Sadiq Khan, the first Muslim mayor of London and of a European capital city, read aloud hateful tweets he receives every day while speaking at the South by Southwest Conference & Festivals in Austin, Texas.
“Kill the Mayor of London and you will be rid of one Muslim terrorist,” one post read.
While reading the tweets, Khan said he was not attempting to depict himself as a victim. Instead, he was trying to draw attention to the abuse that minorities often receive on social media.
"What happens when young boys and girls from minority backgrounds see this kind of thing on their timelines or experience it themselves," he asked.
During his speech, Khan highlighted the complexities of regulating speech on social media platforms while also allowing free speech. He espoused greater monitoring to eliminate hateful online messages, saying he was glad platforms were developing ways to make hate speech removal “quicker and more effective.”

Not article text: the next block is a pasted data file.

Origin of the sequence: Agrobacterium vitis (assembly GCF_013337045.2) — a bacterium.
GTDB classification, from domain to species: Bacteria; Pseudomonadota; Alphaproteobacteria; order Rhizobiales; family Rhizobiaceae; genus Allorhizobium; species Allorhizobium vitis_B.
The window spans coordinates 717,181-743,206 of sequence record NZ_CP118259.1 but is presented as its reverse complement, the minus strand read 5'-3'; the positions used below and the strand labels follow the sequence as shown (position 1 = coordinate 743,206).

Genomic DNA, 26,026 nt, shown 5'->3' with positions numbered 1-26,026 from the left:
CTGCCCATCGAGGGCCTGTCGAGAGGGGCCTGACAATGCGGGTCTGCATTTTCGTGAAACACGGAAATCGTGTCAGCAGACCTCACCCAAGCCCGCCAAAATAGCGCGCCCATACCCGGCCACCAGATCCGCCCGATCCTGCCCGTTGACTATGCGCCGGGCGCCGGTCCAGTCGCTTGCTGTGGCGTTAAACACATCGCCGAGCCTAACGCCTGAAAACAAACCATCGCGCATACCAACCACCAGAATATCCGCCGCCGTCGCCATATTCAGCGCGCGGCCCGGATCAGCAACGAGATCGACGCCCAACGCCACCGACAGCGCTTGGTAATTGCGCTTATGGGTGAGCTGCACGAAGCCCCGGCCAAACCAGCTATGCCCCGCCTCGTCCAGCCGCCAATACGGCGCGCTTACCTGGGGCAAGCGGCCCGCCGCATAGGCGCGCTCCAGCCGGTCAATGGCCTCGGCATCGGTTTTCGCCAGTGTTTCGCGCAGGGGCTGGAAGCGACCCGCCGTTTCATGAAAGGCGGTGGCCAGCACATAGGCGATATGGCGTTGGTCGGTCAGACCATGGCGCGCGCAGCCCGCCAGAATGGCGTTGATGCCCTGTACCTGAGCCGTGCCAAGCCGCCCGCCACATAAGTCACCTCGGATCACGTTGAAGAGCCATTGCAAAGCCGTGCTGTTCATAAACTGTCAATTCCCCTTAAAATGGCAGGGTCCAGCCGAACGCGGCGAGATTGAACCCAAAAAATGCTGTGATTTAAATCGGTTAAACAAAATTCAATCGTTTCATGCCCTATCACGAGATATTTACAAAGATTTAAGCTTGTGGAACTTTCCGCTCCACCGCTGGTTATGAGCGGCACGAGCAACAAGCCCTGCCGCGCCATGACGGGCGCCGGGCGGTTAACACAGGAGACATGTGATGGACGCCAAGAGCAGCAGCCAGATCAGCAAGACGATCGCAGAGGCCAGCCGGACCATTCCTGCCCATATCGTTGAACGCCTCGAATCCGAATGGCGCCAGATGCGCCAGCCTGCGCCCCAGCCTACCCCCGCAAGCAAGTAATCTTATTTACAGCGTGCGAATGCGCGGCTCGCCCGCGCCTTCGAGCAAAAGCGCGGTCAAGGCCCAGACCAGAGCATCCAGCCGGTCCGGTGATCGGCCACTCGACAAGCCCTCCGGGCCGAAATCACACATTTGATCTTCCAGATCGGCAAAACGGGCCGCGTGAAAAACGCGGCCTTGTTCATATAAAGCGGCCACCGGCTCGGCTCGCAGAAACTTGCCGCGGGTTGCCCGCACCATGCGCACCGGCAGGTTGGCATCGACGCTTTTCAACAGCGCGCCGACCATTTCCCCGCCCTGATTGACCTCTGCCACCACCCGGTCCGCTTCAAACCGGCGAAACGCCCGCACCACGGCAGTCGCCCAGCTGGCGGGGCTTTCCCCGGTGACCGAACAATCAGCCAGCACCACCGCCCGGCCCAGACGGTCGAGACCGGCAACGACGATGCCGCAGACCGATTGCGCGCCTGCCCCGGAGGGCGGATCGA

“This isn’t about depriving people of free speech — this is about inciting hatred,” Khan said. “This is about things that divide our community.”
Khan’s statements offer a powerful symbol of solidarity to those who receive hateful messages online. By publicizing the issue, the mayor has raised awareness of the global spread of social media hate speech.
Speaking in the U.S., Khan drew attention to the fact that Germany has begun to punish platforms that don’t remove hate speech promptly, indicating that some countries have adopted more stringent solutions to reduce online vitriol than those promoted by the U.S. government.